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Overture - Overture CD (album) cover




Rock Progressivo Italiano

4.03 | 17 ratings

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4 stars Overture come from Mores, a small town in the province of Sassari, Sardinia, and came to life in 2010 rising from the ashes of another band called Sons Of The Rascals. The first line up included Simone Desogus (drums), Samuele Desogus (guitar), Mattia Serra (keyboards, vocals), Salvatore Sassu (flute, guitar) and Stefano Sanna (bass). After a good activity on the local scene where they started to perform progressive rock covers alternated with their own compositions, in 2018 the band recorded and self-released an excellent eponymous debut album with a renewed line up featuring Luigi Ventroni (vocals), Simone Desogus (drums, percussion, vocals), Stefano Sanna (bass), Samuele Desogus (guitars), Fiorella Piras (flute, vocals) and Simone Meli (keyboards, backing vocals) plus the guest Sara Cuzzupuli (violin, vocals). The overall sound is well rooted in the best tradition of Italian symphonic rock and, as music goes through many changes in rhythm and mood, every now and again I'm reminded of another band called Unreal City. Anyway, I think that the art cover by Mauro Mondiello describes the musical content of the album better than many words...

The dreamy opener "Intro" is just a short instrumental track that sets the atmosphere and leads to the excellent "Lux et Ombra" (Light and Darkness), an amazing piece sung in Italian and Latin and dealing with the eternal contrast between Evil and Good. The music and lyrics evoke dark fallen angels, winged demons and damned souls burning in the flames of hell waging war against the illuminated, divine power of science and knowledge: everyone expects to win on the border between Darkness and Light, in an endless fight raging in a world without glory...

The melancholic "Il mendicante" (The beggar) starts by a touching, classical inspired, solo piano passage, then soaring vocals backed by the other instruments begin to portray the image and feelings of a desperate, solitary beggar who's on the brink of committing suicide by jumping from a bridge into the icy waters of the city river...

The following "A Deer In The River" begins with an acoustic guitar arpeggio and is a bitter-sweet piece dealing in a surrealistic way with the problem of emigration. The music and lyrics tell of the fate of a woman who had to leave her little country village on the banks of a river and go in a big city to earn a living. She never feels at ease in the metropolis and her feeling of nostalgia is always strong. Eventually, before passing away, she comes back to her old hamlet and becomes a deer longing for peace in the river...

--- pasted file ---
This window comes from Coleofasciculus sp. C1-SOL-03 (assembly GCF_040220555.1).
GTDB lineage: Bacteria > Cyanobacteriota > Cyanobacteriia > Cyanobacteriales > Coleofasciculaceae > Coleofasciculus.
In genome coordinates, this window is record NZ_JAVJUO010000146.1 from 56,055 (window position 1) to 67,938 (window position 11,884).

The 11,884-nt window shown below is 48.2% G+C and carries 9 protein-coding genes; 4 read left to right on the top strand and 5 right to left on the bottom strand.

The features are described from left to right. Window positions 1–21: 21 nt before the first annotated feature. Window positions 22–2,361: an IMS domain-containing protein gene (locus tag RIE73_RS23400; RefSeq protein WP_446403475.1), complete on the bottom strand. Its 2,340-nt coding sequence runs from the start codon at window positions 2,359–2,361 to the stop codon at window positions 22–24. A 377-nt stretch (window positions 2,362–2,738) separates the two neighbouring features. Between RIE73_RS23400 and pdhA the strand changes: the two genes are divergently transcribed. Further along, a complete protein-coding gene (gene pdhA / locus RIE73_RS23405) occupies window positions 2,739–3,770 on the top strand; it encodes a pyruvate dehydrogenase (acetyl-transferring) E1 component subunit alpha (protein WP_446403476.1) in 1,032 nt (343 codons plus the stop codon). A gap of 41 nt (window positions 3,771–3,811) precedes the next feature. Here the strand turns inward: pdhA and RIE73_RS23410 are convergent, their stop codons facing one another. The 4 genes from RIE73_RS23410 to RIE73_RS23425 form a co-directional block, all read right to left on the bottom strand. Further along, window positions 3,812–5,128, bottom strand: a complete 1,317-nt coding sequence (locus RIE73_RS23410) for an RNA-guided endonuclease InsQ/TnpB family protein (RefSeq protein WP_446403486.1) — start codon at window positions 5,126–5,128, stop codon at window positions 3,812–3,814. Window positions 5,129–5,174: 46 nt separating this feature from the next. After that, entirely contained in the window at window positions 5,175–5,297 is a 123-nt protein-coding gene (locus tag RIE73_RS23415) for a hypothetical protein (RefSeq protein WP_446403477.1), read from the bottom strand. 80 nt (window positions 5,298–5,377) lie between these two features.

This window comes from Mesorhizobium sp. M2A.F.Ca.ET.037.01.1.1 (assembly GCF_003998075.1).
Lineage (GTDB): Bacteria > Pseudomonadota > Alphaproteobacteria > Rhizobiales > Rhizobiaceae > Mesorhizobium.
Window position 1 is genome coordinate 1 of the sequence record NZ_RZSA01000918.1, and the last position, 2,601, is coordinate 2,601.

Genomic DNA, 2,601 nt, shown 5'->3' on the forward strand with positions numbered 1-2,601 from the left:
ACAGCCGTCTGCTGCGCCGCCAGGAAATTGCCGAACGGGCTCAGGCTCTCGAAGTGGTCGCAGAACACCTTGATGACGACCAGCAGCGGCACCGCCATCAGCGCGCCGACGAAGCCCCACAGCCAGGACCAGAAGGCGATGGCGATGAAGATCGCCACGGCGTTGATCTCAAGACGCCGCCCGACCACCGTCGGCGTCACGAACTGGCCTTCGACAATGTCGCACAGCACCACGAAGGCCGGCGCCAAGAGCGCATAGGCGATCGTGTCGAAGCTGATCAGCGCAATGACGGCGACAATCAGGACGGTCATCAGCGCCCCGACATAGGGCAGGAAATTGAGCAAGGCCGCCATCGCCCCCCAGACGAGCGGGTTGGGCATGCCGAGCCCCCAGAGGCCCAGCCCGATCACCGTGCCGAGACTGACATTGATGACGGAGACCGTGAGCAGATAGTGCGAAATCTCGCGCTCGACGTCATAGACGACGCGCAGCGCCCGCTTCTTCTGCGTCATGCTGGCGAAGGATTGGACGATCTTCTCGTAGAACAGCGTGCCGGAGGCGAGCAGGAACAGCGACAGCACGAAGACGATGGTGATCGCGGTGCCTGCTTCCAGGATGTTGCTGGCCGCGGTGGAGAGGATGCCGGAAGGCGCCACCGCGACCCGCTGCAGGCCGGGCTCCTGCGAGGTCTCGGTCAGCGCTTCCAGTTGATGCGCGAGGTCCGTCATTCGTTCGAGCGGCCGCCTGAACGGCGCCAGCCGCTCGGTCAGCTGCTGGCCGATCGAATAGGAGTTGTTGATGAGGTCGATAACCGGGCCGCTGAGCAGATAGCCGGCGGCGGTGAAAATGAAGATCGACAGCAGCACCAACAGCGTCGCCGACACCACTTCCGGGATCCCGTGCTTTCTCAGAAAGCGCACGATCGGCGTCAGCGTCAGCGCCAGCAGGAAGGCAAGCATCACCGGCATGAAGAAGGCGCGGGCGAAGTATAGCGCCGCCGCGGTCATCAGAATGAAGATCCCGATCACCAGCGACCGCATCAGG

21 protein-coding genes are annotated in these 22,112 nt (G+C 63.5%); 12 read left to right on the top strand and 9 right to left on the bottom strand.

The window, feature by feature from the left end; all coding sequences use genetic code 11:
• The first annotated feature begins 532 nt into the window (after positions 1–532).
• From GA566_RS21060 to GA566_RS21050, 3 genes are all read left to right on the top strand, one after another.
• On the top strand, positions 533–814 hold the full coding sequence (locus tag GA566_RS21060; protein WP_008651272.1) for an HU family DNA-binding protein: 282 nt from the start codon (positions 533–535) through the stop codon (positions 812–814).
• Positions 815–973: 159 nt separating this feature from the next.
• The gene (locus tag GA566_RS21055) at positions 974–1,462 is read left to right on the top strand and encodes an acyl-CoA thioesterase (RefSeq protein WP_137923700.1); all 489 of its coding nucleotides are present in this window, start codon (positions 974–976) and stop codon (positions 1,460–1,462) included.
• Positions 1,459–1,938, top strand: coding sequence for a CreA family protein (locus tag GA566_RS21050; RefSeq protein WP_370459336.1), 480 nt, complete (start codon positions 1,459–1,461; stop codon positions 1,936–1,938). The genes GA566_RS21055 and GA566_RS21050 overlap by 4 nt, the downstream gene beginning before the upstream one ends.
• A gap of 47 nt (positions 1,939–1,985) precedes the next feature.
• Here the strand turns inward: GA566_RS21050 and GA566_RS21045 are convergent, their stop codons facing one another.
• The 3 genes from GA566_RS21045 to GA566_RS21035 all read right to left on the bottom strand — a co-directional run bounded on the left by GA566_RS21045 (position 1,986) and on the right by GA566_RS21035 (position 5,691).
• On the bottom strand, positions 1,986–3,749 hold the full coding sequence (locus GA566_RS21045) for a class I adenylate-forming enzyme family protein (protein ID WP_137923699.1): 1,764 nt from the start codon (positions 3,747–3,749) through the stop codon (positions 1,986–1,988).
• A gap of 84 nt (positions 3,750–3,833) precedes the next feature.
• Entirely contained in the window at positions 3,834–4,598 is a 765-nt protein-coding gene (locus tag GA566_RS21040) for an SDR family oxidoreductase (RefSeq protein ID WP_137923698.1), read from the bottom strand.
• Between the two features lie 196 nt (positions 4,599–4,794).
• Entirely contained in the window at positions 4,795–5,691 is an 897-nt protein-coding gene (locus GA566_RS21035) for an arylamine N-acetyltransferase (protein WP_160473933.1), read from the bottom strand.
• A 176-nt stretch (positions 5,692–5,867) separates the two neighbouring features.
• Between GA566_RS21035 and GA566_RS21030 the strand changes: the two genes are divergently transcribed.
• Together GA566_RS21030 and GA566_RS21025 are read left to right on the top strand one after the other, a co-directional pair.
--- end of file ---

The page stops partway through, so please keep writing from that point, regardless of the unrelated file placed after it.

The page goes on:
The following "Crop Circles" is a long track with a mysterious atmosphere and a science-fiction theme. At night a spaceship lands in the middle of a wheat field. Suddenly the wheat start to dance under a strange green light but there's no sound nor fear... Meanwhile a farmer sleeps and dreams in his house, unaware of what's happening in the field. At dawn, when the farmer and his family wake up, everything seems in order but in wheat field there's something new... It's up to the listener imagine what!

The last track, "Ephesia's Chime" is a dark, disquieting piece where the music and lyrics tell about a child game turned into nightmare. There's murder and betrayal, hidden secrets that lead to madness and a storm of haunting melodies and voices coming from the unconscious... Here every now and again the music and the subject matter could recall the deep red colours of Goblin but the band manage to add their own strokes of colour to the musical tableau in an effective way.

On the whole, I think that this is a really good work although the band seem definitively more at ease when using their mother language...

andrea | 4/5 |


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